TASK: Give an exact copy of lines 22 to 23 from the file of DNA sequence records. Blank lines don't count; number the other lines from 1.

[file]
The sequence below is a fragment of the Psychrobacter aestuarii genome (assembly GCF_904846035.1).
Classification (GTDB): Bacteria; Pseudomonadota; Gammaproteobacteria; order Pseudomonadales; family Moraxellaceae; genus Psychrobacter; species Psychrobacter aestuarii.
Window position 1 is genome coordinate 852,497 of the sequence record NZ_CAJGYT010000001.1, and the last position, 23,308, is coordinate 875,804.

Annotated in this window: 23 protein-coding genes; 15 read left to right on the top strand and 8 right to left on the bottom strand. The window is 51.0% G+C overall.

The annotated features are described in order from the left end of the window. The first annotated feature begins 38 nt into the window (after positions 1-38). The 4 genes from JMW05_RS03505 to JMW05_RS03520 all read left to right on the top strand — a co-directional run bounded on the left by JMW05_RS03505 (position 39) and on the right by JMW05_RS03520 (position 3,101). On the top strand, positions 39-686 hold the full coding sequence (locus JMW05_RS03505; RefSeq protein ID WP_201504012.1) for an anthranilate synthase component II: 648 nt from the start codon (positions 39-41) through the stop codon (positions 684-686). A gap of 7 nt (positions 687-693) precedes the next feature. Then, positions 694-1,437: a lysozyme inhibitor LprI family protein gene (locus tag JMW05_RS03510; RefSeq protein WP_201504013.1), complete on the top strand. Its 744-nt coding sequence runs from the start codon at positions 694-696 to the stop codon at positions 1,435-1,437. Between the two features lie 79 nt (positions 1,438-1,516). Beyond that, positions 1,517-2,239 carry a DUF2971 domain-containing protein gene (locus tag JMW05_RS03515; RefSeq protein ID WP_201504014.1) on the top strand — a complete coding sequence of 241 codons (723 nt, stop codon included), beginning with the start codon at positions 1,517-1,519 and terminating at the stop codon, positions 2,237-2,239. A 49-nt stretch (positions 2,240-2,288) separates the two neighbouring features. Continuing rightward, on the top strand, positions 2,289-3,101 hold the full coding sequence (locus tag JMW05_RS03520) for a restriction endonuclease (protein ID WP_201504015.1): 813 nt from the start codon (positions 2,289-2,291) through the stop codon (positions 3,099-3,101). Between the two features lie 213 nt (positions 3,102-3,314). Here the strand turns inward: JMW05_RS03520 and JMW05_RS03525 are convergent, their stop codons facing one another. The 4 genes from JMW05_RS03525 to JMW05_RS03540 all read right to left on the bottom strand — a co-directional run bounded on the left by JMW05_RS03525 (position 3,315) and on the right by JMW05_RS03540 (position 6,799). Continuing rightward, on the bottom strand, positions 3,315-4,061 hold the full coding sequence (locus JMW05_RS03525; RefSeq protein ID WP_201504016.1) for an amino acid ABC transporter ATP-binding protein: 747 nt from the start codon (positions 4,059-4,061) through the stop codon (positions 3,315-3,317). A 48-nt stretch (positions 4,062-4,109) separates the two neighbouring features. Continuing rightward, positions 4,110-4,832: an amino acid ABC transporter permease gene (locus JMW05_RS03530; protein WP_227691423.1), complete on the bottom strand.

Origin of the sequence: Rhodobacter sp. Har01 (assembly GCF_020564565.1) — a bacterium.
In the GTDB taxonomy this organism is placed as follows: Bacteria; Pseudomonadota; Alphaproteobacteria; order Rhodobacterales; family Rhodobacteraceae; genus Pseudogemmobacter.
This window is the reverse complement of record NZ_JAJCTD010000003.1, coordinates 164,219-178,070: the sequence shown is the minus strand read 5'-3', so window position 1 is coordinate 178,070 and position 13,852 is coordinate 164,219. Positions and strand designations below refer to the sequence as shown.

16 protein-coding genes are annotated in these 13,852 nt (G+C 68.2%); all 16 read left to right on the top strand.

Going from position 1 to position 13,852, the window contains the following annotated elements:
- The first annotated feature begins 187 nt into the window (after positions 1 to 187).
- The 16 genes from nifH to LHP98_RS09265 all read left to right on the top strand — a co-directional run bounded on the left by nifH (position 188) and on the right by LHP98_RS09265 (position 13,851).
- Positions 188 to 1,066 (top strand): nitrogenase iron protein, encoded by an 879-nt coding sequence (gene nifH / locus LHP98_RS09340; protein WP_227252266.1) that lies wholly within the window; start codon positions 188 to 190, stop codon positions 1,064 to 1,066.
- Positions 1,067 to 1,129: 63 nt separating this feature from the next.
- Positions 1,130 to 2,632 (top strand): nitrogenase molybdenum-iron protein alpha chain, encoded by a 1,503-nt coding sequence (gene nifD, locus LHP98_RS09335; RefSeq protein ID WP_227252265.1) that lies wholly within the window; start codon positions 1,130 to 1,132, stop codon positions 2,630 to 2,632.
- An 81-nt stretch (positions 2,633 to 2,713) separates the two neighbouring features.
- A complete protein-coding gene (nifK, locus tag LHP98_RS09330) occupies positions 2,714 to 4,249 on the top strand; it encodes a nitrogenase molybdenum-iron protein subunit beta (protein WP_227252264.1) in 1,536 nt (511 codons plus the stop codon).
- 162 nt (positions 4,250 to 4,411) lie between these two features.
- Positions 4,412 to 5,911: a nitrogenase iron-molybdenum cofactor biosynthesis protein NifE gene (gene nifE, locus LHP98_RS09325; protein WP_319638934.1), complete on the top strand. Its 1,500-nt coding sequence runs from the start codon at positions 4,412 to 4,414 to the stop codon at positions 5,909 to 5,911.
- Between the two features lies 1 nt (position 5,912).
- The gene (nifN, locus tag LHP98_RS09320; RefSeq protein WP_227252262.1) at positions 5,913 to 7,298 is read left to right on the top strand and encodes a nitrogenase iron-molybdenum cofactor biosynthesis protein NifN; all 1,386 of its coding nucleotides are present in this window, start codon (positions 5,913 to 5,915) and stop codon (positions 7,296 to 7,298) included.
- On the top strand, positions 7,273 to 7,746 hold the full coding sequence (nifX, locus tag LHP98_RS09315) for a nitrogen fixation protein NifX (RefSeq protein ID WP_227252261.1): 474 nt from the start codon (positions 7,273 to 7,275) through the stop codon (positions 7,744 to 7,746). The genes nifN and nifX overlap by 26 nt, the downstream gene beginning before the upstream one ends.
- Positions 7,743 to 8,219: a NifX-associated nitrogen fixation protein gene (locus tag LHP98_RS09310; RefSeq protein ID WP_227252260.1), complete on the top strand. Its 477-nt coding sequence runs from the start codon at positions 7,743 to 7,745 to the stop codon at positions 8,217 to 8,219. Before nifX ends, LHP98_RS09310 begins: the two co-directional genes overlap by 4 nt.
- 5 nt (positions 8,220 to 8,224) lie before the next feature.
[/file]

- On the top strand, positions 7,273 to 7,746 hold the full coding sequence (nifX, locus tag LHP98_RS09315) for a nitrogen fixation protein NifX (RefSeq protein ID WP_227252261.1): 474 nt from the start codon (positions 7,273 to 7,275) through the stop codon (positions 7,744 to 7,746). The genes nifN and nifX overlap by 26 nt, the downstream gene beginning before the upstream one ends.
- Positions 7,743 to 8,219: a NifX-associated nitrogen fixation protein gene (locus tag LHP98_RS09310; RefSeq protein ID WP_227252260.1), complete on the top strand. Its 477-nt coding sequence runs from the start codon at positions 7,743 to 7,745 to the stop codon at positions 8,217 to 8,219. Before nifX ends, LHP98_RS09310 begins: the two co-directional genes overlap by 4 nt.